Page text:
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  1. #1
    New Lounger
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    where art thou antivirus?

    Could Fred or someone else knowledgeable, please explain to me why the very best paid antivirus programs are not able to block maleware such as LM or Windows Daily Adviser once the link has been clicked? Unless our antivirus software improves, this form of social engineering will always find considerable success
    with the young, elderly, and naive.

    Sam

  2. #2
    Super Moderator CLiNT's Avatar
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    If one clicks on a malicious link then it's more or less a done deal. It's much easier to prevent an infection than to clean one up after the fact. Also, with malicious sites and Other such click and install social engineering, one really never knows what will be delivered to you unless it has already been specifically identified. So one could be installing something new, or one for which an AV/AM application is out of it's depth, and there are many.

    You are your computers greatest security asset, or it's worst nightmare. This is one very good reason that we advocate doing image based backups along with other forms of backup regimens.
    Last edited by CLiNT; 2012-05-25 at 09:06.

  3. #3
    Lounge VIP bobprimak's Avatar
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    The best answers are:

    Advanced predictive heuristics, which could block the redirect or the actual click if the AV program knows in advance where not to let you go. Many browsers have add-ons which try to identify and rate the safety of links before letting you actually go to a web page. But to monitor and filter direct transfers from within programs has not proven easy. And most firewalls and AV Programs are not very good at this. Efforts to improve are ongoing.

    The best answer is user education about social engineering. You do not have to click on every warning which pops up at you. Even unfamiliar popups from the system Tray icon for your antivirus should not be taken as genuine. Know how your security apps normally notify you, and be VERY skeptical of anything different. Again, firewall technology is advancing all the time, but it always will encounter new threats for which specific rogue behaviors have yet to be identified and defined. You can't run heuristics without rules.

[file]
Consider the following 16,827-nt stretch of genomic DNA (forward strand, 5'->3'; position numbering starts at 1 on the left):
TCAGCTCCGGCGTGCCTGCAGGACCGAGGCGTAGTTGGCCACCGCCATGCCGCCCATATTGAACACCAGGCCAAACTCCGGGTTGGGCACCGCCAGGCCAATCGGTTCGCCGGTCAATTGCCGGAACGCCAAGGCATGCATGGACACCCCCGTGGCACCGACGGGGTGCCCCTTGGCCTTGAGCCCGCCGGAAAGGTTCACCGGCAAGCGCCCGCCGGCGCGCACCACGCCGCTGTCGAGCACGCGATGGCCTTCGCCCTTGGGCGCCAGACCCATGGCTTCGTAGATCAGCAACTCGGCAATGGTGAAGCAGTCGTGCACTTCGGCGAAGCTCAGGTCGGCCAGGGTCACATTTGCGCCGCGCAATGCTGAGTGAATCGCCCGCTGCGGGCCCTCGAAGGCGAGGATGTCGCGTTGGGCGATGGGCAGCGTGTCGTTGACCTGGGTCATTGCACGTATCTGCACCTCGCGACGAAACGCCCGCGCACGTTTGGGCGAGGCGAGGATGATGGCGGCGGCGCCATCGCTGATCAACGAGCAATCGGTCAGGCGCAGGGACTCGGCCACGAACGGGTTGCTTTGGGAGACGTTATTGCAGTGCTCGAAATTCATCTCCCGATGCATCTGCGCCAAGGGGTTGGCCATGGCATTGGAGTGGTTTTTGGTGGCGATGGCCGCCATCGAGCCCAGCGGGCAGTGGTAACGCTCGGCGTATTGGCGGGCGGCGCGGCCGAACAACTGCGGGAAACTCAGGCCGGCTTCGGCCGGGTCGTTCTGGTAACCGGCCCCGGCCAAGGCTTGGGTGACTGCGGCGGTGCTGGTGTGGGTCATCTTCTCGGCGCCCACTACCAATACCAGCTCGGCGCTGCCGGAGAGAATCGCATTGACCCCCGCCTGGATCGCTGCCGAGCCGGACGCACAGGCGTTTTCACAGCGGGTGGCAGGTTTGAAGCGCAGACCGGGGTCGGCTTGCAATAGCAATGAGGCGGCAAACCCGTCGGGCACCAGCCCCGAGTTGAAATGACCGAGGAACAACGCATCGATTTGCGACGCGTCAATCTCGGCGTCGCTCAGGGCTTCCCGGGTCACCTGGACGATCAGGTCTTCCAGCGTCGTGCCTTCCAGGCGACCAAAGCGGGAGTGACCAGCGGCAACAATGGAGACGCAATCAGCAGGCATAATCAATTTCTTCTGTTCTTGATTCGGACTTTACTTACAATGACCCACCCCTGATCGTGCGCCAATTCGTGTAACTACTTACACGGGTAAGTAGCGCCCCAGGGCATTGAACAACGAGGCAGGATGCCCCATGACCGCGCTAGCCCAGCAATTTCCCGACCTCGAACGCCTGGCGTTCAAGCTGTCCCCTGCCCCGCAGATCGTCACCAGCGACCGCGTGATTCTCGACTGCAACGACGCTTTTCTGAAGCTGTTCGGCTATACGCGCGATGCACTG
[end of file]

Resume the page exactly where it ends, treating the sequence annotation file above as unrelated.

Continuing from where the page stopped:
CLiNT is right -- you are the biggest threat to your computer's security. You need to remain vigilant. Good AV and firewalls help, as does a well-sandboxed browser (Chrome, IE 9 or higher, etc.), but you are your own best defense -- and your own weakest link.
    Last edited by bobprimak; 2012-05-25 at 13:19.
    -- Bob Primak --

  4. #4
    Plutonium Lounger Medico's Avatar
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    I have often said the most vulnerable part of the multi-layered security scheme is the person typing on the keyboard. Yes Bob, the best answer would be user education, but how do we accomplish that, that is the key question. We can write until our fingers fall off in these forums, but if our readers don't actually read the answers we provide then what good is it. And how do we reach those that are not members of our or other forums? These are the difficult questions to answer.

    I guess we have to just keep harping away and perhaps we will get through to some of these people.
    BACKUP...BACKUP...BACKUP
    Have a Great Day! Ted


    Sony Vaio Laptop, 2.53 GHz Duo Core Intel CPU, 8 GB RAM, 320 GB HD
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  5. #5
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    There are some AVs that use heuristics and those can sometimes do better. There are also security suites that add another layer, sometimes know as OS firewall, that will require another confirmation before it allows anything to install. If you click twice, it will install though, so the user is, indeed. as it has been said, the weakest link.

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